MINNEAPOLIS — Dr. H.M. Bracken faced a grave crisis during the fall of 1918.
The secretary of the Minnesota Board of Health watched helplessly as a mysterious virus tore through every corner of his state, filling up hospitals by the hundreds with patients reporting chills, fever, body pains and pneumonia-like symptoms.
Known erroneously at the time as the “Spanish Flu” – it had actually first appeared in Kansas – the influenza pandemic that perplexed Bracken and other state health officials would ultimately claim the lives of more than 10,000 people in Minnesota, at a time when the First World War had already inflicted its own toll.
Bracken, a well-known doctor in Minneapolis circles since at least the 1880s, emerged as the public face of Minnesota’s flu containment strategies in late 1918 and early 1919. On Oct. 12, 1918, just a few weeks after the state’s first reported case in the small community of Wells, Bracken wrote a letter to the public safety department in St. Paul with an urgent recommendation. “As epidemic influenza is prevailing throughout the country and is reaching Minnesota,” Bracken said, “I feel that as an initial step in controlling it we should prohibit all public gatherings which tend to bring groups of people together from various sections of the country, as political gatherings, conventions, church and school associations, etc.” Although Bracken did not advocate shutting down colleges or schools while in session, he did call for restrictions on entertainment venues like dance halls. “All of these gatherings,” Bracken wrote, “must be forbidden.”
Bracken would oversee Minnesota’s response through all three waves of the influenza pandemic, before eventually resigning from his Board of Health position in the spring of 1919 to take a federal job at the United States Public Health Service.
A century later, following the emergence of COVID-19, it is especially interesting to explore the state’s overall handling of the previous pandemic in 1918 and 1919. In Minnesota, state and city leaders differed widely in their approaches to the influenza virus, leading to a patchwork of rules that left many people confused. For example, Minneapolis shut down public spaces quicker than St. Paul, whereas the latter implemented a stricter system of quarantine that may have contributed to fewer people reporting influenza to physicians, according to researchers.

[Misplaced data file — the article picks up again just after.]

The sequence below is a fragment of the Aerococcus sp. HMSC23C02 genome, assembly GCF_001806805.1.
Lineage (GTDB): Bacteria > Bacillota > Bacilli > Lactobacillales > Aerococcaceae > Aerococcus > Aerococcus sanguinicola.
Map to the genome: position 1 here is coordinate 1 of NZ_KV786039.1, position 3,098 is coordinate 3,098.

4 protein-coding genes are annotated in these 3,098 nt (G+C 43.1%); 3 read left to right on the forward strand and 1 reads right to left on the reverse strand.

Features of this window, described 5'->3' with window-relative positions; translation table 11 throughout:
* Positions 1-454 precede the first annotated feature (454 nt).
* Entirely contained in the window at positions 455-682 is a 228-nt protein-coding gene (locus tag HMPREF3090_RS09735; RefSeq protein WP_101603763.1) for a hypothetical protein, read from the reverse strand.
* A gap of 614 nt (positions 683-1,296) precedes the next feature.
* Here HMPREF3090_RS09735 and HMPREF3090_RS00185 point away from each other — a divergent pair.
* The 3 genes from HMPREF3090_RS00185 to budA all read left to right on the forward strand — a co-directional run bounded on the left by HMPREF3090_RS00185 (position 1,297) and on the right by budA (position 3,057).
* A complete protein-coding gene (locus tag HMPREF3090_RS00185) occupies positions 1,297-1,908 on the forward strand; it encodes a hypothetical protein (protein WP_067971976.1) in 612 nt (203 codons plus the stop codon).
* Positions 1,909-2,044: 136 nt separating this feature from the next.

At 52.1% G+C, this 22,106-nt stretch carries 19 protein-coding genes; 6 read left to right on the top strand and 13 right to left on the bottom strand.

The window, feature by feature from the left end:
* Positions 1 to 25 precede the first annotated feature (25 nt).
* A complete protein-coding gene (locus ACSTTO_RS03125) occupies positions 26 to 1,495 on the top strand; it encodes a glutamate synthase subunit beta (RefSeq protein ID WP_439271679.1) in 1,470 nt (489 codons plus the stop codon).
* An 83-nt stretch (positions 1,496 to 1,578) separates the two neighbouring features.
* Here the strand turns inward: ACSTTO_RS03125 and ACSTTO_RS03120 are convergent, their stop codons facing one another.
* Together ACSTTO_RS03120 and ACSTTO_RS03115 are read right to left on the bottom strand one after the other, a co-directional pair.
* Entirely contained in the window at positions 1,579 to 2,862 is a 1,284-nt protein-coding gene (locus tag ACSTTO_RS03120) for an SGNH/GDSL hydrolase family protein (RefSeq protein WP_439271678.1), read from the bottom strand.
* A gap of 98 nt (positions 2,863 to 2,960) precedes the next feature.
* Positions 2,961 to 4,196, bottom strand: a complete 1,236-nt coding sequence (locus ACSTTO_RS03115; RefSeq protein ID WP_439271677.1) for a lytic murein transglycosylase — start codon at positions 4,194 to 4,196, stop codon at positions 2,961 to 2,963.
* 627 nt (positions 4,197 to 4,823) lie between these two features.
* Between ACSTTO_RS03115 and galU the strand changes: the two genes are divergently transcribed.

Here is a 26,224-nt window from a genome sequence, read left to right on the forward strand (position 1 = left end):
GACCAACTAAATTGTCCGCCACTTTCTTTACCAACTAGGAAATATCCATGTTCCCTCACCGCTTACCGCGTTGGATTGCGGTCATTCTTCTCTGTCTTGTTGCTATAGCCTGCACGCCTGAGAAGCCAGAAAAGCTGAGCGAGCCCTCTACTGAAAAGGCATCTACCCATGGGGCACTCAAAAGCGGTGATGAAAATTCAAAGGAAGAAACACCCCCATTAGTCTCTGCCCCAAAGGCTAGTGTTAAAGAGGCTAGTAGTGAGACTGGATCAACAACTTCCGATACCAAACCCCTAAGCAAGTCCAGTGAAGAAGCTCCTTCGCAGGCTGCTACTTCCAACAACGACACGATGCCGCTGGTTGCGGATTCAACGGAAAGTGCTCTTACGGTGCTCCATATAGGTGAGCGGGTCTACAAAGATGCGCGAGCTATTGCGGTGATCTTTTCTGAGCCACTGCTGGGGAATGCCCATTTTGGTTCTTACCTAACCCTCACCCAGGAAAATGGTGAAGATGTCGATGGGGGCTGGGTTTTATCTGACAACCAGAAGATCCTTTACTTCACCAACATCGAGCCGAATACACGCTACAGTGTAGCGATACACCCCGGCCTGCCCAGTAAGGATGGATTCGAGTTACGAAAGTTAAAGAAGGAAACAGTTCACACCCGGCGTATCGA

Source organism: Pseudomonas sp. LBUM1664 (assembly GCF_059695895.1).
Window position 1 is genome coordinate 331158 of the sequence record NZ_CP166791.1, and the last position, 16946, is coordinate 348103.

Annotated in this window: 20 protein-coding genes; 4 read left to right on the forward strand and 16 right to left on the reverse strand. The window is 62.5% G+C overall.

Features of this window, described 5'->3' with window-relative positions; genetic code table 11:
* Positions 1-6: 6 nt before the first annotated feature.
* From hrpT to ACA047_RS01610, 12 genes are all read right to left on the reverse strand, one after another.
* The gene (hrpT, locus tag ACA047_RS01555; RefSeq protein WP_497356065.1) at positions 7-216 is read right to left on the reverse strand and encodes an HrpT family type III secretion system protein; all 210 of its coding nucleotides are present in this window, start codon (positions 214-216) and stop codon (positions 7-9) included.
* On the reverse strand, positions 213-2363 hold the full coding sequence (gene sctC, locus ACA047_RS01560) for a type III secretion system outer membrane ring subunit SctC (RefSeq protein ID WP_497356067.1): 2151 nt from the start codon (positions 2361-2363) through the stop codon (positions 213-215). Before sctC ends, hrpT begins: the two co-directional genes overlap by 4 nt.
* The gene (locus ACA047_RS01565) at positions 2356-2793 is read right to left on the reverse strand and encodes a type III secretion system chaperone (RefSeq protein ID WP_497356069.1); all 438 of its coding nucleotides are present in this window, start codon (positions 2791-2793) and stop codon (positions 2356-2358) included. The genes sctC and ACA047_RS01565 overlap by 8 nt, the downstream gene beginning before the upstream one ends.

Although vastly different in many respects, a comparison of the 1918-19 pandemic response in Minnesota and the current response to COVID-19 reveals some fascinating parallels, ranging from recommendations on masks, sanitation measures, mass gatherings, sporting events, transportation and schools.
“If you were flung back in time 100 years,” Minnesota Historical Society research director Bill Convery said, “I think you’d be very surprised at the similarities.”
Masks: No 1918 Mandate in Minnesota
In October 1918, Dr. Bracken recommended that Minnesotans “wear a cheese cloth face mask over your mouth and nose.” With the Red Cross already pumping out thousands of gauze masks for doctors and at-risk patients, Bracken suggested that people build homemade face-coverings by cutting their own gauze into four nine-inch strips. “Every one can secure self-protection,” Bracken said, “by the simple procedure of wearing the mask.” Incredibly, despite his own recommendation, Bracken boldly proclaimed just a few weeks later that he did not wear a mask himself, saying he would “prefer to take my chances.”
Bracken’s contradiction underscores the mixed messaging that occurred during the flu pandemic in Minnesota, according to Miles Ott, a professor at Smith College who wrote an article for the Minnesota Department of Health nearly 15 years ago about the flu pandemic response in Minneapolis and St. Paul.
“There was this idea that wearing masks was a good idea,” Ott said, “but there wasn’t a message that everybody should wear masks.”